Ronald McDonald the muse

A new wave of artists is taking inspiration from the fast food chain
13 best picnic blankets

13 best picnic blankets

Dine al fresco without the grass stains and damp bottoms with something from our pick of picnic rugs
Barcelona 3 Bayern Munich 0 player ratings: Lionel Messi scores twice - but does he score highest in our ratings?

Barcelona vs Bayern Munich player ratings

Lionel Messi scores twice - but does he score highest in our ratings?
Martin Guptill: Explosive New Zealand batsman who sets the range for Kiwis' big guns

Explosive batsman who sets the range for Kiwis' big guns

Martin Guptill has smashed early runs for Derbyshire and tells Richard Edwards to expect more from the 'freakish' Brendon McCullum and his buoyant team during their tour of England
General Election 2015: Ed Miliband's unlikely journey from hapless geek to heart-throb

Miliband's unlikely journey from hapless geek to heart-throb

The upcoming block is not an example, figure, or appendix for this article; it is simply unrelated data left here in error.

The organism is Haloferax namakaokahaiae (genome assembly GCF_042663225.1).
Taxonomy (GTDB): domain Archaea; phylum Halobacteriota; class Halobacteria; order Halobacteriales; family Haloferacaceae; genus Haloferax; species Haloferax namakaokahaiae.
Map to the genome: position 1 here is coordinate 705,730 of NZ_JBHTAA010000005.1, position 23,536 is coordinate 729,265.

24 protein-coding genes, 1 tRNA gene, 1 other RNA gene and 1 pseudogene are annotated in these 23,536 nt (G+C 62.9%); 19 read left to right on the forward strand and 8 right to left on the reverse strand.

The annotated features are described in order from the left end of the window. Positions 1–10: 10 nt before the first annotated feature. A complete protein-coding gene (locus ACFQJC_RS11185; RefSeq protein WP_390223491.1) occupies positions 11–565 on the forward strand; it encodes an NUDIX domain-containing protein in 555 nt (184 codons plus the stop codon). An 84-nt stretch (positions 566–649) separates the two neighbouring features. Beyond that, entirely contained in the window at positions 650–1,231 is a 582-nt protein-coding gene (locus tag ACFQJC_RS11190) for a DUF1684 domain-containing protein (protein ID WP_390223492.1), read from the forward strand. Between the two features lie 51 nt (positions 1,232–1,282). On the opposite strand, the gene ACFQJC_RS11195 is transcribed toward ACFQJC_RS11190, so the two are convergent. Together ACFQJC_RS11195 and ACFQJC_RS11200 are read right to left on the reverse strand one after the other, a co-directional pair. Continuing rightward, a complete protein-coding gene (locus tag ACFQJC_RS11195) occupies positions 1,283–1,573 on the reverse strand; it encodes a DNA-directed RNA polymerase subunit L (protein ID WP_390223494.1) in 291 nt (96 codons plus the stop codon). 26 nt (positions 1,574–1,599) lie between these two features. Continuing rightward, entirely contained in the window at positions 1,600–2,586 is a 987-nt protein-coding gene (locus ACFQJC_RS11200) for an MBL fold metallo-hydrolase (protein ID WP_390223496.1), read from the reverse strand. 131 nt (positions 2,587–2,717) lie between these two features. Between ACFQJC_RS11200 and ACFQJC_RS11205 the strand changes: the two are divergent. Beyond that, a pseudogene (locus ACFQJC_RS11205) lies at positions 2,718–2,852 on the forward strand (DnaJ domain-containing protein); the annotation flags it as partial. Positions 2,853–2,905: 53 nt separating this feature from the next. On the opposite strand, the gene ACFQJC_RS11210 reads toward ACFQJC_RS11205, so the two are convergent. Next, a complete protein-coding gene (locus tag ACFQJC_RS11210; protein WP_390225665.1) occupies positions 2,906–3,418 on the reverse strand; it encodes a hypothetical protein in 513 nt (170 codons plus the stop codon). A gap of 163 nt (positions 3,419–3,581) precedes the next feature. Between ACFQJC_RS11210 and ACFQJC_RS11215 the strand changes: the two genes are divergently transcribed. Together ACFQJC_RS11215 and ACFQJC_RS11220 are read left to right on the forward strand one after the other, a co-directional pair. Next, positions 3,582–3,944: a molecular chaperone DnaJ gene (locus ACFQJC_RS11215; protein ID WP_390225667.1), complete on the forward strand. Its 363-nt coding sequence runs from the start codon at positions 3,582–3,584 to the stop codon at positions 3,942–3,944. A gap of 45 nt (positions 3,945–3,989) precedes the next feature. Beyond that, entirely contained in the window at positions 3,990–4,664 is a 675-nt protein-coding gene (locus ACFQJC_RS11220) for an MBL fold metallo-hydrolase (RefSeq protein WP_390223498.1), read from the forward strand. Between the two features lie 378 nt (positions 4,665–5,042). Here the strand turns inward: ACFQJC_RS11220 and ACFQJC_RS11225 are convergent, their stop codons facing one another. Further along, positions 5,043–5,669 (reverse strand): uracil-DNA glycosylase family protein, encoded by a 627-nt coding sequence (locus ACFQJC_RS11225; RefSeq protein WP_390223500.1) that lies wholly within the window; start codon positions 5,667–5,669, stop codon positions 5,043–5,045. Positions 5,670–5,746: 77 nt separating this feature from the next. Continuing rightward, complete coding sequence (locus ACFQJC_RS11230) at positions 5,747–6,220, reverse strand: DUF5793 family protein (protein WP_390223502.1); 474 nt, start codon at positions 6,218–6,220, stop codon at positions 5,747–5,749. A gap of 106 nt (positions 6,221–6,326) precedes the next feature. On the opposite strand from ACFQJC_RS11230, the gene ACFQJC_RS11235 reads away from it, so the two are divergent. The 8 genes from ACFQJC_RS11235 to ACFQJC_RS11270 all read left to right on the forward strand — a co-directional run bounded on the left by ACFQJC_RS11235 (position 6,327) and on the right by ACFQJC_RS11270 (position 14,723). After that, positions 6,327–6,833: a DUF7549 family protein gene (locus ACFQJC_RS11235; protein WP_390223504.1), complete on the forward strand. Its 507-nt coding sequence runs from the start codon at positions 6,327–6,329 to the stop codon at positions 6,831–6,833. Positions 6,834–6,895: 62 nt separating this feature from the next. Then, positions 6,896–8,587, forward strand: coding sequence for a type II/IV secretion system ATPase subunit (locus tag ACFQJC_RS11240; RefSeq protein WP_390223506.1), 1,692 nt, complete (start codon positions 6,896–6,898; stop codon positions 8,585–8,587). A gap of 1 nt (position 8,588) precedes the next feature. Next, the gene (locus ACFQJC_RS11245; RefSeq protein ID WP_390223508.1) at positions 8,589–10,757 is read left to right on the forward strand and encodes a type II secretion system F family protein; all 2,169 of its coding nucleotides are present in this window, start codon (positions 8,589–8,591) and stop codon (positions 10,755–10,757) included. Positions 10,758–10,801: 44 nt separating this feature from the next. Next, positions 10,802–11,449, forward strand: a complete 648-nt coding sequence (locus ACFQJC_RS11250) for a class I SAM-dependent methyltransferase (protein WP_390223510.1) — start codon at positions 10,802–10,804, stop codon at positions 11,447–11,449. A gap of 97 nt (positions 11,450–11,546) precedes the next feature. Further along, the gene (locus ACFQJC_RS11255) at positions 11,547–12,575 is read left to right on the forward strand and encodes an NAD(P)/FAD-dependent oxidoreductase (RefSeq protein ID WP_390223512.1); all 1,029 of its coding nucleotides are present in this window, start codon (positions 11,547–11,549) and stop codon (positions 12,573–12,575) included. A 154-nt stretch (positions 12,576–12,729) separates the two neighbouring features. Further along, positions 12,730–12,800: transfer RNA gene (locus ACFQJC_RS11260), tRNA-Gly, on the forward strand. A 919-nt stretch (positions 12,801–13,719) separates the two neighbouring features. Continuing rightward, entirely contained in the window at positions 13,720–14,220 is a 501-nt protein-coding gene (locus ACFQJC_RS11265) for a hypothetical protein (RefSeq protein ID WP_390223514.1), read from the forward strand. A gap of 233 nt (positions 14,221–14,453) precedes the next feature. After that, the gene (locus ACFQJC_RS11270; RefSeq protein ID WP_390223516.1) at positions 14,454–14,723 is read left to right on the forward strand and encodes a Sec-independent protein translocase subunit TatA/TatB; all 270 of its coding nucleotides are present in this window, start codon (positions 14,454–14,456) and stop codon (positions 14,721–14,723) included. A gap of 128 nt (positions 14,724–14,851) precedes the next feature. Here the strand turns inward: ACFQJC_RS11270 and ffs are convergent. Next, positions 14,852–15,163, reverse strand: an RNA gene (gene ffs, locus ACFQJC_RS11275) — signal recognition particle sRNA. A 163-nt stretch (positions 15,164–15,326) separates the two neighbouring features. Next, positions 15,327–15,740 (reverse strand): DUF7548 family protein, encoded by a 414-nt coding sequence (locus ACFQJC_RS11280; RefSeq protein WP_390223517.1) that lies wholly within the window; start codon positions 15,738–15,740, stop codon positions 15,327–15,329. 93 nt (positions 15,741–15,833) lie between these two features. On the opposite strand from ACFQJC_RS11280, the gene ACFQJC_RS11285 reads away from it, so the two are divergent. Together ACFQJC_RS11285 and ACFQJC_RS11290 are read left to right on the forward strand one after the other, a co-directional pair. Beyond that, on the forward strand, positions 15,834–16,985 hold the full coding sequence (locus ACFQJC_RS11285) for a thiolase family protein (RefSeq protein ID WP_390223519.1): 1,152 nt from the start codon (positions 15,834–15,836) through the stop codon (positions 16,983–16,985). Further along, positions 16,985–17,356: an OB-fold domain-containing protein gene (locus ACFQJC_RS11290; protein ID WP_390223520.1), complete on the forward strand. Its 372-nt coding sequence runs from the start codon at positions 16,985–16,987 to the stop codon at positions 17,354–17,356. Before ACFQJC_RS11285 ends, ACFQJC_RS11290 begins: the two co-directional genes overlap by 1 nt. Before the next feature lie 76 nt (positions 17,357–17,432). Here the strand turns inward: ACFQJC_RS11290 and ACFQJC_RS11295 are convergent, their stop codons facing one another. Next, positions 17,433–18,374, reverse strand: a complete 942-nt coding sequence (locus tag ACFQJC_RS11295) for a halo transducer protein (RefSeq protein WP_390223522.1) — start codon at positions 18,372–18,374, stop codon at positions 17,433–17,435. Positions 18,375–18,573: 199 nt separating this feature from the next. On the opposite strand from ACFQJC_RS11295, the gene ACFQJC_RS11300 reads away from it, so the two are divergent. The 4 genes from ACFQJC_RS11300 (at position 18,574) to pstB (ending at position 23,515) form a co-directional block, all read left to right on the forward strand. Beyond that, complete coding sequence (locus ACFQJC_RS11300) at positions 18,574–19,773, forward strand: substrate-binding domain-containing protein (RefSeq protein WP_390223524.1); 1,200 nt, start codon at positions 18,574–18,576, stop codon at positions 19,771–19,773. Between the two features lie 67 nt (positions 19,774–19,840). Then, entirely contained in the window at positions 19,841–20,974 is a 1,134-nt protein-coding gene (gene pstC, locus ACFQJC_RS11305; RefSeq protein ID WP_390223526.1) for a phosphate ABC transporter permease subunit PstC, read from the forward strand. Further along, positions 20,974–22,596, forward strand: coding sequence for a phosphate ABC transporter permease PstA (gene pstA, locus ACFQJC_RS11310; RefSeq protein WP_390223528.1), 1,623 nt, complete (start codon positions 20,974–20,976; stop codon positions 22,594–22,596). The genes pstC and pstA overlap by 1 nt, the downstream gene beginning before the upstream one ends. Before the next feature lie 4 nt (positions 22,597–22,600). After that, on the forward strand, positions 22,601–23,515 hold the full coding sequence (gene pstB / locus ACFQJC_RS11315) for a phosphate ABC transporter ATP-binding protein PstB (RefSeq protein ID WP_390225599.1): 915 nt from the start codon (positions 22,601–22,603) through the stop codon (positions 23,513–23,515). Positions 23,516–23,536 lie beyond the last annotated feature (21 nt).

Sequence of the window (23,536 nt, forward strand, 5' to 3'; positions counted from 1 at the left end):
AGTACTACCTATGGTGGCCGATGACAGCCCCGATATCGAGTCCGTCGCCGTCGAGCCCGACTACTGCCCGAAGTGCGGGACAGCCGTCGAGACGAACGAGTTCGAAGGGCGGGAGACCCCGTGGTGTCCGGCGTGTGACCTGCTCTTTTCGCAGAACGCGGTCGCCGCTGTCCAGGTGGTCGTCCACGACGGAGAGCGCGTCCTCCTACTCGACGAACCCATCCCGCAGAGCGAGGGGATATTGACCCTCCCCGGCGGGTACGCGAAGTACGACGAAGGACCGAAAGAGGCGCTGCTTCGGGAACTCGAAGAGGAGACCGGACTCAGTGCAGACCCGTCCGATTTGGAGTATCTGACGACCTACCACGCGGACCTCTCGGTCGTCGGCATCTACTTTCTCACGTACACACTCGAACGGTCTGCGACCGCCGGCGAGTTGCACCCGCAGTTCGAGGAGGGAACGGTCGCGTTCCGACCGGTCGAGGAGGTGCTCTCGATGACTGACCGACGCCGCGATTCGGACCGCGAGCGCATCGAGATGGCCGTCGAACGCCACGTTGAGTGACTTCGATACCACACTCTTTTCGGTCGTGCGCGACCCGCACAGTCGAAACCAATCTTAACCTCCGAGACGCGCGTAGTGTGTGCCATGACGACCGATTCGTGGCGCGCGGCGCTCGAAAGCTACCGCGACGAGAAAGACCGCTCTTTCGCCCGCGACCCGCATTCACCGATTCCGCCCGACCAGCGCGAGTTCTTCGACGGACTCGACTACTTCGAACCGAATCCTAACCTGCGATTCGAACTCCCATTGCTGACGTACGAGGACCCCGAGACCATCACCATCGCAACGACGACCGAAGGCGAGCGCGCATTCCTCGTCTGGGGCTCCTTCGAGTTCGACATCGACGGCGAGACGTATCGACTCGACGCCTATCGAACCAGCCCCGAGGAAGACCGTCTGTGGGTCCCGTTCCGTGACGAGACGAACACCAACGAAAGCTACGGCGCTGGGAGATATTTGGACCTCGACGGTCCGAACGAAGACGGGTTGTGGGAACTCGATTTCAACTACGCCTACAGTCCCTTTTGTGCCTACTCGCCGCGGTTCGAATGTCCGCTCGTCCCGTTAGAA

He was meant to be Labour's biggest handicap - but has become almost an asset
General Election 2015: A guide to the smaller parties, from the the National Health Action Party to the Church of the Militant Elvis Party

On the margins

From Militant Elvis to Women's Equality: a guide to the underdogs standing in the election
Amr Darrag: Ex-Muslim Brotherhood minister in exile still believes Egypt's military regime can be replaced with 'moderate' Islamic rule

'This is the battle of young Egypt for the future of our country'

Ex-Muslim Brotherhood minister Amr Darrag still believes the opposition can rid Egypt of its military regime and replace it with 'moderate' Islamic rule, he tells Robert Fisk
Why patients must rely less on doctors: Improving our own health is the 'blockbuster drug of the century'

Why patients must rely less on doctors

Improving our own health is the 'blockbuster drug of the century'